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Preliminary Finding From Commerce Department - No Duties For Canadian Hog Subsidies

by 5m Editor
17 August 2004, at 12:00am

WASHINGTON, DC - The National Pork Producers Council (NPPC) today expressed surprise and disappointment over a preliminary finding of the Department of Commerce that Canadian hogs were not receiving subsidies large enough to justify imposing countervailing duties.

Preliminary Finding From Commerce Department - No Duties For Canadian Hog Subsidies - WASHINGTON, DC - The National Pork Producers Council (NPPC) today expressed surprise and disappointment over a preliminary finding of the Department of Commerce that Canadian hogs were not receiving subsidies large enough to justify imposing countervailing duties.

Jon Caspers, a pork producer from Swaledale, Iowa and a past president of NPPC stated, "We have not had a chance to review the Commerce Department's analysis, but it is public knowledge that the Canadian producers have received large amounts of subsidies over the years. We expect that when the Department reaches its final determination, there will be an affirmative determination of countervailable subsidies."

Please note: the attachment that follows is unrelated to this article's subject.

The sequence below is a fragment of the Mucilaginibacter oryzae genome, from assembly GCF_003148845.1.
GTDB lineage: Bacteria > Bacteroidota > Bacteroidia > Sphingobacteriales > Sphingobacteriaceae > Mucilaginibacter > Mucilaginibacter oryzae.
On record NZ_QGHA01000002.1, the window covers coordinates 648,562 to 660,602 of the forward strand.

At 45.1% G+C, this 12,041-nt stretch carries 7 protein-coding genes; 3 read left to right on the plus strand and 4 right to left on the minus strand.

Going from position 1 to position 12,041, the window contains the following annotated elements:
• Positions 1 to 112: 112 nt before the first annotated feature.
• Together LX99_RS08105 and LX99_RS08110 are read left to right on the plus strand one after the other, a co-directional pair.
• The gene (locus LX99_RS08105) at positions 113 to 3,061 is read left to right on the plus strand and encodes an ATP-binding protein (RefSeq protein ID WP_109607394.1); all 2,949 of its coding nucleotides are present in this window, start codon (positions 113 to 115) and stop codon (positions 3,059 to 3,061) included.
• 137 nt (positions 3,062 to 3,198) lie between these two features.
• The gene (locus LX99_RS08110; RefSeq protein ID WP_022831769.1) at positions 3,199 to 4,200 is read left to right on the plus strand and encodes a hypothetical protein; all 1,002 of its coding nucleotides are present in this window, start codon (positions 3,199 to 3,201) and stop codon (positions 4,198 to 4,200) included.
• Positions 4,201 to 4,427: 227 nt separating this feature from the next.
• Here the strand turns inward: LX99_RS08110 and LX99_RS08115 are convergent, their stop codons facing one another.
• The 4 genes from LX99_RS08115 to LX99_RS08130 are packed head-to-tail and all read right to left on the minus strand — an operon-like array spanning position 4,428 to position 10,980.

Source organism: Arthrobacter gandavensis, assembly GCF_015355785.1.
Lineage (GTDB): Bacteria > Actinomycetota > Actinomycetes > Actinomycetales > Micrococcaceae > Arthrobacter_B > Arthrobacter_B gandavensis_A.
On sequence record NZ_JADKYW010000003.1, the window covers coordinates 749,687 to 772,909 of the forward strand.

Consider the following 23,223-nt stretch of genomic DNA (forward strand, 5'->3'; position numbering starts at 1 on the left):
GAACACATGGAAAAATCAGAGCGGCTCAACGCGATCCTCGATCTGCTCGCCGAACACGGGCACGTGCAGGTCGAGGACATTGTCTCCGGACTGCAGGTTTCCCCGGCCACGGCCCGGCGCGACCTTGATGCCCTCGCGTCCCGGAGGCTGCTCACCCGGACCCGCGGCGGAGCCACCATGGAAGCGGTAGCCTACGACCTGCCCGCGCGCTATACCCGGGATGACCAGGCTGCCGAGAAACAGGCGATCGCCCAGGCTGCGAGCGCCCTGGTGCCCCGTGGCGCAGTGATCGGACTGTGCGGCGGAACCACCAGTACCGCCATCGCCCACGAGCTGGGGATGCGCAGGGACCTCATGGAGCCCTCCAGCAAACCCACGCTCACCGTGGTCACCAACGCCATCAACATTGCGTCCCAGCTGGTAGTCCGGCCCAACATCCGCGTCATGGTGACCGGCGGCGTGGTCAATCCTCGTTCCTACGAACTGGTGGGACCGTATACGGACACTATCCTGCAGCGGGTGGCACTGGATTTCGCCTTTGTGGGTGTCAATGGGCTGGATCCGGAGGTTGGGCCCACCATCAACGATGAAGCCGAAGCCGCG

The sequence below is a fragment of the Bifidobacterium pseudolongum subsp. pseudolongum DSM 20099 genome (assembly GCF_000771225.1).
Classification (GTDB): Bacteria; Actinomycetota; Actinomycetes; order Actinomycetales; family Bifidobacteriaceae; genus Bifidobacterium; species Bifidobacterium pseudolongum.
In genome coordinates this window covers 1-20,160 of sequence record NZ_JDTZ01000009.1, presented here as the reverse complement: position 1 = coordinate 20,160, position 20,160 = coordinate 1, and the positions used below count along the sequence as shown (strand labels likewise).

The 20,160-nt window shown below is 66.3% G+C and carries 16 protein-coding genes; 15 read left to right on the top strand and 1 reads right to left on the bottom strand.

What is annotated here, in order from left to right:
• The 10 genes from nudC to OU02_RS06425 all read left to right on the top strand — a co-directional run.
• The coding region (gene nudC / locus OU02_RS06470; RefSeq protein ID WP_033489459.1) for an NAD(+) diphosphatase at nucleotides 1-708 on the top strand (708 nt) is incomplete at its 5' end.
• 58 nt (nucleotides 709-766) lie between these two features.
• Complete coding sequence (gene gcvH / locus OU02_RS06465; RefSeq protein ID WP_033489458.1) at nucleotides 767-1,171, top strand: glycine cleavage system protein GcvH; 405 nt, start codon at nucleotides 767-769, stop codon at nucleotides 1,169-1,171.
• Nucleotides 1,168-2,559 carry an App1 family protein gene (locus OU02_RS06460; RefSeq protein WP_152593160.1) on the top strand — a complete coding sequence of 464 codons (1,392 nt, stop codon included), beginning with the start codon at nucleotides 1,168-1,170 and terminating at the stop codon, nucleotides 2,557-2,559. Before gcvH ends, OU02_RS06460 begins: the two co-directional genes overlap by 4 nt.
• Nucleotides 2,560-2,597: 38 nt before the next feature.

On March 5, 2004, the National Pork Producers Council, along with state pork producer organizations and individual U.S. pork producers, filed antidumping and countervailing duty petitions with the U.S. government in an effort to redress the injury that has been caused by the recent surge in unfairly traded imports of hogs from Canada.

With these petitions, the U.S. industry hopes to remedy the imbalance in the marketplace that has been caused by unfair Canadian trade practices. On May 7, the U.S. International Trade Commission (ITC) unanimously found that that there is a reasonable indication of injury to U.S. pork producers from unfairly traded hog imports from Canada. Early next year the Commerce Department will render its final subsidy determination followed by the final ITC investigation.

In a separate but related case, the Department of Commerce has postponed a preliminary ruling concerning whether Canadian hogs are being dumped in the U.S. market. That ruling, which could impose duties, is expected on October 15, 2004.

Source: National Pork Producers Council (NPPC) - 17th August 2004

5m Editor